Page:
The Worst Super Bowl Injuries in History


The country is buzzing over Super Bowl 50, so Locum Jobs Online took a moment to put together some of the worst Super Bowl injuries in NFL history. Because after all, where would our star players be without their trusted physicians on the field?

Terrell Davis, Denver Broncos—Running Back, Super Bowl XXXII

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Super Bowl 50 wasn’t the Bronco’s first rodeo. When Denver faced the Green Bay Packers, Terrell Davis temporarily went blind as he fought through a brutal migraine. Before a play, head coach Mike Shanahan told Davis, “Don’t worry about being able to see on this play, because we’re gonna fake it to you.” Davis eventually regained his vision and finished the game with 157 yards and three touchdowns to become the game’s MVP.

Leslie Frazier, Chicago Bears—Cornerback, Super Bowl XX

Chicago Bears cornerback Leslie Frazier relaxes in afternoon on Wednesday, Dec. 18, 1985 at the team?s Cicero, Ill., indoor training facility before practice. Frazier leads the Bears with six interceptions this season and ranks sixth with 42 solo tackles. The 26-year-old from Alcorn State has a chance at a Pro Bowl appearance, but says, ?I?d rather have the (Super Bowl) ring.? (AP Photo/John Swart)

While the Bears reigned as Super Bowl champions, they lost a standout cornerback in the process. What happened was the Bears tried to reverse on a punt return, and when the ball was handed off to Leslie Frazier, his left foot got stuck in the turf and he blew out his knee. Frazier suffered a torn ACL, among other injuries, and he never played another game in the NFL. Since Frazier’s days as a CB, he went on to coach the Minnesota Vikings.

Charles Woodson, Green Bay Packers—Cornerback, Super Bowl XLV

When Charles Woodson began playing his first Super Bowl, he was knocked out with a fractured collarbone after trying to make a diving stop. During halftime, Woodson broke down, explaining how much a Super Bowl win would mean for him, and his team pulled through—Defeating the Pittsburgh Steelers 35-21.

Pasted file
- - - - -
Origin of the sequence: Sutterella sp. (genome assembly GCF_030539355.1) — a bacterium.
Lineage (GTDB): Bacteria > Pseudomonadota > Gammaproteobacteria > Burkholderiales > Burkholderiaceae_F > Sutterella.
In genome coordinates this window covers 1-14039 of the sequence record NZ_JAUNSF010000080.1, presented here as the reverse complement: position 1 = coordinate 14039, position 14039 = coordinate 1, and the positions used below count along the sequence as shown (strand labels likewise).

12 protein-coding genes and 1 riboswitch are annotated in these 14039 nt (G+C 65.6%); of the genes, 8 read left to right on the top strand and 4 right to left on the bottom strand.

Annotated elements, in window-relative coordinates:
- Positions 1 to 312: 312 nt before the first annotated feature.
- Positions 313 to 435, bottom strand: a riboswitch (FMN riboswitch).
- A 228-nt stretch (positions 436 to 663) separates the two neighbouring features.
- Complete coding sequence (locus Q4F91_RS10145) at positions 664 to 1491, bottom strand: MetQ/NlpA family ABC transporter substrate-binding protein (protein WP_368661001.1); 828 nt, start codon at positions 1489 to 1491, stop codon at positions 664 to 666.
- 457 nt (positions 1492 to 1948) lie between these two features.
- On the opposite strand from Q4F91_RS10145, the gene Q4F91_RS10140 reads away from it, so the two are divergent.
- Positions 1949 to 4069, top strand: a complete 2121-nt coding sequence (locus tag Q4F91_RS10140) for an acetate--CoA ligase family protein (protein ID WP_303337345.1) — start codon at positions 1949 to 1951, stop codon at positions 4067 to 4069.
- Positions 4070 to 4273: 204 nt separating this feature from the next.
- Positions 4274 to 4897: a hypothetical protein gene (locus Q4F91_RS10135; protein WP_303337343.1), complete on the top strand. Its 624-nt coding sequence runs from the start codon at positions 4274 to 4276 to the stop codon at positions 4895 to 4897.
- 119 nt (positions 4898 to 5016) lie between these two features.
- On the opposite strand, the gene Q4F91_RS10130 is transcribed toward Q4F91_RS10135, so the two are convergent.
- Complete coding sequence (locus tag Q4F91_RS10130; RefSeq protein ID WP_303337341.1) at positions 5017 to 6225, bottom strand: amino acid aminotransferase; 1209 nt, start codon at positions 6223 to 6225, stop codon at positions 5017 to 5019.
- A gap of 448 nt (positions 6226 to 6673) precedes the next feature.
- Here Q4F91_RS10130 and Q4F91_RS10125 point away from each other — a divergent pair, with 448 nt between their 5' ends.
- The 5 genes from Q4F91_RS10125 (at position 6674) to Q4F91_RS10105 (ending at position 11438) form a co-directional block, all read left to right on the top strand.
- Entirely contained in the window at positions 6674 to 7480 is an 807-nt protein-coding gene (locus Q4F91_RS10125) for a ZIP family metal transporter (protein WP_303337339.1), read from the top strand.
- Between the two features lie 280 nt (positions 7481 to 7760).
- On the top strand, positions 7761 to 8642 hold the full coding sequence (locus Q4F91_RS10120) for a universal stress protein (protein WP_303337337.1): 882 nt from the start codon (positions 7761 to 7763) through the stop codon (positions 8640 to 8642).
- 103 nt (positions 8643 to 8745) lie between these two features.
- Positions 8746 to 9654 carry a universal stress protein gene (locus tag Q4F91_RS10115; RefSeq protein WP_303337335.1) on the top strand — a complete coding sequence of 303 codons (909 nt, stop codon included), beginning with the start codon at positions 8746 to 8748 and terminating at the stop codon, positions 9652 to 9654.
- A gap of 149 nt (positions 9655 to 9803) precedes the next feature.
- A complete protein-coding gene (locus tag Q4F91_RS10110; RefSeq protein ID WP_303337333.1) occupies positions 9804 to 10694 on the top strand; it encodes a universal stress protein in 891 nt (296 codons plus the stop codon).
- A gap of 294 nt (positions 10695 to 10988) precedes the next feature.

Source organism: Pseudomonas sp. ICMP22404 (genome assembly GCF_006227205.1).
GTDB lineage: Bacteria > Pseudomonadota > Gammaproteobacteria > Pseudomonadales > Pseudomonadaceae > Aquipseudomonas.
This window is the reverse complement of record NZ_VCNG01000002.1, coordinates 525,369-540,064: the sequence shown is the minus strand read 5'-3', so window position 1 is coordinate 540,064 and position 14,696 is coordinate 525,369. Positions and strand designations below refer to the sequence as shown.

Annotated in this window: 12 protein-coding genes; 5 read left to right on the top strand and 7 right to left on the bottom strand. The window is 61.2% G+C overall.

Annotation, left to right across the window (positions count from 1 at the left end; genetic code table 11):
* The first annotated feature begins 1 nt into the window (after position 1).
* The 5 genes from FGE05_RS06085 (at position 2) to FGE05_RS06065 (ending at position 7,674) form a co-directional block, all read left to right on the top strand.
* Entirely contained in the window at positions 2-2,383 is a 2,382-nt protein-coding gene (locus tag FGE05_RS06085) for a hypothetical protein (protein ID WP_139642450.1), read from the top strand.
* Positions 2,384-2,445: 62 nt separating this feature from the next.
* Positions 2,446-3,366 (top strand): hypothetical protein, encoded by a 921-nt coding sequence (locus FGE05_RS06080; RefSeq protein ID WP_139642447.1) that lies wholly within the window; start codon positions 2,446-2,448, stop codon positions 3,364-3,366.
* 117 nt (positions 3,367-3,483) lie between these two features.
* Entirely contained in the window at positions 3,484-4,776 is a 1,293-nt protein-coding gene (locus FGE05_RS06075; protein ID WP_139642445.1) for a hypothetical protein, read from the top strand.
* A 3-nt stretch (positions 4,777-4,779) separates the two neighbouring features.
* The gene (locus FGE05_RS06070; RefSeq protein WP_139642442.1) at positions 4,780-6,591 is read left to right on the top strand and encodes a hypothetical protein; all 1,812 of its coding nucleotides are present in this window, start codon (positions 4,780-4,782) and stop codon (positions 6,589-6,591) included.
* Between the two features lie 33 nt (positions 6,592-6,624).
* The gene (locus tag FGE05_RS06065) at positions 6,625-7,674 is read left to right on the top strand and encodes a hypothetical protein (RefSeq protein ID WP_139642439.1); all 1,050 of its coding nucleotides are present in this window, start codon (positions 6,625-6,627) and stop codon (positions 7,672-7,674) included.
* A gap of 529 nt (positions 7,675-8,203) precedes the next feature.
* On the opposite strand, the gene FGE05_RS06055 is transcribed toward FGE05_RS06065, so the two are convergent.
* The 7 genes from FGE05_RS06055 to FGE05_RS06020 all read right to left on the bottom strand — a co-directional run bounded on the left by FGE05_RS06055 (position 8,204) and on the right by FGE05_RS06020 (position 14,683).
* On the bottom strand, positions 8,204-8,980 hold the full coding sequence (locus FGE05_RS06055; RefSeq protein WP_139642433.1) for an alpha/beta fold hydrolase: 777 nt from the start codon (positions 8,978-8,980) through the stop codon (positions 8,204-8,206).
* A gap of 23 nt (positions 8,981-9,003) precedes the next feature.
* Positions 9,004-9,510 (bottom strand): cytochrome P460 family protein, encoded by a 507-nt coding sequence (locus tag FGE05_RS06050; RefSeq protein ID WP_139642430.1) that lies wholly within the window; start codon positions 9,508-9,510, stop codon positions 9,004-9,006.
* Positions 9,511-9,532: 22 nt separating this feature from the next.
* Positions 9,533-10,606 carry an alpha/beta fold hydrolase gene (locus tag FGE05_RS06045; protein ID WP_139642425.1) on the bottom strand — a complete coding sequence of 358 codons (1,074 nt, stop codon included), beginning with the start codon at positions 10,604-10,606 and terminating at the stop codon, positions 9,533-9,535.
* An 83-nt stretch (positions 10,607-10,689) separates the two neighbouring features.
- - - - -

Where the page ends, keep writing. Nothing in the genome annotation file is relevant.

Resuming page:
Jake Ballard, New York Giants—Tight End, Super Bowl XLVI

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The Giants trailed the New England Patriots 17-15 with less than 12 minutes left. When Jake Ballard ran outside the planned route, he injured his knee and collapsed on the field wincing in pain. Later, the Giants would learn that Ballard tore his ACL.

Steve Wallace, San Fransisco 49ers—Left Tackle, Super Bowl XXIII

The turn of Joe Robbie Stadium, now Sun Life Stadium, was in bad shape during the late eighties. Only a few plays into the game, Steve Wallace went down—A broken left fibula was the culprit. The 49ers still pulled through for a 20-16 Super Bowl win over the Cincinnati Bengals.

Tim Krumrie, Cincinnati Bengals—Defensive Tackle, Super Bowl XXXIII

Arguably suffering the worst injury in Super Bowl history, Tim Krumbrie went to make a diving tackle, and as he planted his left foot, his ankle buckled and broke in multiple places. Krumbrie had to be airlifted to a nearby hospital, yikes!

Professional football is no joke—These athletes sure to play hard, which means sometimes they get injured even harder. Looking over the list of worst injuries in Super Bowl history, I think it’s safe to say that these star athletes wouldn’t make it without the help of their trusted physicians on and off the field.

Author: Locum Jobs Online

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